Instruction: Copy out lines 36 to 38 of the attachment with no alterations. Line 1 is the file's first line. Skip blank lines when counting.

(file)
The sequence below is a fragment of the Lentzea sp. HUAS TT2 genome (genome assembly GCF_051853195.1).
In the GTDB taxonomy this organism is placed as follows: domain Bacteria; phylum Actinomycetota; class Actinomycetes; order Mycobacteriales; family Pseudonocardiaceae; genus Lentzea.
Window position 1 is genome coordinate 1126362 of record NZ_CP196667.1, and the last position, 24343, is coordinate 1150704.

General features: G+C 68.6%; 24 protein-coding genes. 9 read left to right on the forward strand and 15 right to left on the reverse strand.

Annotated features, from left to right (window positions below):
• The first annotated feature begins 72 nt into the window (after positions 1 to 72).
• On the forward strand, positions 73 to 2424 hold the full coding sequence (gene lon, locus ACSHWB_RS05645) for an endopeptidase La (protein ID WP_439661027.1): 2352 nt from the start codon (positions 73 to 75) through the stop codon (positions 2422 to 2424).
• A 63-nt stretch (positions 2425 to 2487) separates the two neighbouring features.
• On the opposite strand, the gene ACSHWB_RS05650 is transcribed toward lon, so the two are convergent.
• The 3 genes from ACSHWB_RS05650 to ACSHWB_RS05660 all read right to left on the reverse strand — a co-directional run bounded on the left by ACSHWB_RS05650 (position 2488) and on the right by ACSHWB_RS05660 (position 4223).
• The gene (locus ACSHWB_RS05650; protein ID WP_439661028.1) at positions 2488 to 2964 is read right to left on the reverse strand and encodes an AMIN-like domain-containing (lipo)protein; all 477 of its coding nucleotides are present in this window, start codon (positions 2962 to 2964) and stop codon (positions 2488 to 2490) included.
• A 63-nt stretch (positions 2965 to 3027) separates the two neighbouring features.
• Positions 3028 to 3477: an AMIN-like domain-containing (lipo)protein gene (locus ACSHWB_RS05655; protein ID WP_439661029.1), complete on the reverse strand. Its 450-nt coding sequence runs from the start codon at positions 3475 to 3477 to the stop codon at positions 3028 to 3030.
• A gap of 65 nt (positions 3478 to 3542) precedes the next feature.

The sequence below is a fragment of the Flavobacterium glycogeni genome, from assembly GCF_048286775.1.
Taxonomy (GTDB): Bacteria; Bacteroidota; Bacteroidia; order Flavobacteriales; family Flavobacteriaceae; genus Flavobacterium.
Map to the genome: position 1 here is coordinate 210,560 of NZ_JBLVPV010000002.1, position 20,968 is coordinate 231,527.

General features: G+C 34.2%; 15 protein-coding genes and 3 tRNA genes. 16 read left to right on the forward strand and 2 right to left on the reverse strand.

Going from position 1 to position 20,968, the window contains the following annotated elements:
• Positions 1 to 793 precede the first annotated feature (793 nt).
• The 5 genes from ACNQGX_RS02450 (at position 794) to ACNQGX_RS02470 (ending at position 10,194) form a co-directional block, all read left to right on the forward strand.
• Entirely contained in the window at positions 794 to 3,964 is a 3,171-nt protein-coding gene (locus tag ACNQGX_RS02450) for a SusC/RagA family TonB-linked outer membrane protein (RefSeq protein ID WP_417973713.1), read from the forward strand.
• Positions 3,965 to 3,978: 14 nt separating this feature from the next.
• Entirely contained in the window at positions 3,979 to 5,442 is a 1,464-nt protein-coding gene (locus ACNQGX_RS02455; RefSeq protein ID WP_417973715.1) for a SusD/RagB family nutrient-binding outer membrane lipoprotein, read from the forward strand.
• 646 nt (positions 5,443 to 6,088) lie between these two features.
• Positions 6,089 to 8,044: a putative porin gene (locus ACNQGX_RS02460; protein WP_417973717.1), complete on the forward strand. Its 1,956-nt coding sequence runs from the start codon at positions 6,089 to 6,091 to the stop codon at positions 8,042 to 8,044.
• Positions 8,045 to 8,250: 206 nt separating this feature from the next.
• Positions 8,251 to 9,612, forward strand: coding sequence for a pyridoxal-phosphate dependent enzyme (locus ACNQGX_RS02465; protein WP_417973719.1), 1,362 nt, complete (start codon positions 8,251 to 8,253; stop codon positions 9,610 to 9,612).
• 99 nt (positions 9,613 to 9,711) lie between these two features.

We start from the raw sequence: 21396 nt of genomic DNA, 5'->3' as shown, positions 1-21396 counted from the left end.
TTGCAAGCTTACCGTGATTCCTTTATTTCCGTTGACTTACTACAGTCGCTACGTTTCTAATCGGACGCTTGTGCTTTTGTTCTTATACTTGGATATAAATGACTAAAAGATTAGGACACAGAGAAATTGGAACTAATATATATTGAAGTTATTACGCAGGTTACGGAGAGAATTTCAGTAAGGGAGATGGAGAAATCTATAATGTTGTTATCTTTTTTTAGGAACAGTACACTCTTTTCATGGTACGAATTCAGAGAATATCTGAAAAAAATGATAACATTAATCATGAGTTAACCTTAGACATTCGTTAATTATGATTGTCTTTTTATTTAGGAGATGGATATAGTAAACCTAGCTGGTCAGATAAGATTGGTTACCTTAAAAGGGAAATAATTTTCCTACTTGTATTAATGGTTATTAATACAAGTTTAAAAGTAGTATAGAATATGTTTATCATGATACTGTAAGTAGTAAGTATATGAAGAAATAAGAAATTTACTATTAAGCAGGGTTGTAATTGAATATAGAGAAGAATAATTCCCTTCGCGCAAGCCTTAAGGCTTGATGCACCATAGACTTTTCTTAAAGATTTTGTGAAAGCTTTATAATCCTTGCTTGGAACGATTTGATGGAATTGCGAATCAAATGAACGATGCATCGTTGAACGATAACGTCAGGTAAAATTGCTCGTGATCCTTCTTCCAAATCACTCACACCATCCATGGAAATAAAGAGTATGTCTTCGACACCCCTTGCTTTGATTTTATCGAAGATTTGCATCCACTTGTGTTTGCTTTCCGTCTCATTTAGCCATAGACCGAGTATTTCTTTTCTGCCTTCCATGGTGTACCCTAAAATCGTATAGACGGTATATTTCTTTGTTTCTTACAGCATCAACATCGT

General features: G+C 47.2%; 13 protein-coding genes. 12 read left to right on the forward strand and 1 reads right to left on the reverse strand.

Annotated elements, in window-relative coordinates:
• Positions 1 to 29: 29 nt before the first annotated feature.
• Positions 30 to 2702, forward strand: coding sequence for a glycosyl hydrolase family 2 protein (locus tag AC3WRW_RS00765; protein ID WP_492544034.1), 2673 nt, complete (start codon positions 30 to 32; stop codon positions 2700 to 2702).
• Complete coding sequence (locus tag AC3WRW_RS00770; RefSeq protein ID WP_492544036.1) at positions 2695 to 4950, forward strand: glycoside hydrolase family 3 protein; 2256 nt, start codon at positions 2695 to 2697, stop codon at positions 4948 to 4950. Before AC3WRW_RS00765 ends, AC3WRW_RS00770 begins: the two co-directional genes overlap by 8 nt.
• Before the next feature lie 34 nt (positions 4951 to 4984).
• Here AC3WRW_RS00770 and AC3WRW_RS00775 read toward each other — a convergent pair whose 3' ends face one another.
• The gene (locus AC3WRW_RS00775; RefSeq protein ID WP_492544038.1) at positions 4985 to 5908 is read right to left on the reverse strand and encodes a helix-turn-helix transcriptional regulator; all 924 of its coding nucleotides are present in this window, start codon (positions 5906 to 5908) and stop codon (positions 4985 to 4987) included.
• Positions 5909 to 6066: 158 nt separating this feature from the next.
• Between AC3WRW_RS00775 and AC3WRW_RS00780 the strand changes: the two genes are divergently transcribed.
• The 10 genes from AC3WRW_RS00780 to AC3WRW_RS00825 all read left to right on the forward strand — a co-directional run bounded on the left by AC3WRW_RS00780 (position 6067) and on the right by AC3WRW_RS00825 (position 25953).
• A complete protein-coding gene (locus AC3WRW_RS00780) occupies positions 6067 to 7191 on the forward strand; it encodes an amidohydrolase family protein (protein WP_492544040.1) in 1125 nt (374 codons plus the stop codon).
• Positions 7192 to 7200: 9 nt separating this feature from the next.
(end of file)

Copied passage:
• Complete coding sequence (locus tag AC3WRW_RS00770; RefSeq protein ID WP_492544036.1) at positions 2695 to 4950, forward strand: glycoside hydrolase family 3 protein; 2256 nt, start codon at positions 2695 to 2697, stop codon at positions 4948 to 4950. Before AC3WRW_RS00765 ends, AC3WRW_RS00770 begins: the two co-directional genes overlap by 8 nt.
• Before the next feature lie 34 nt (positions 4951 to 4984).
• Here AC3WRW_RS00770 and AC3WRW_RS00775 read toward each other — a convergent pair whose 3' ends face one another.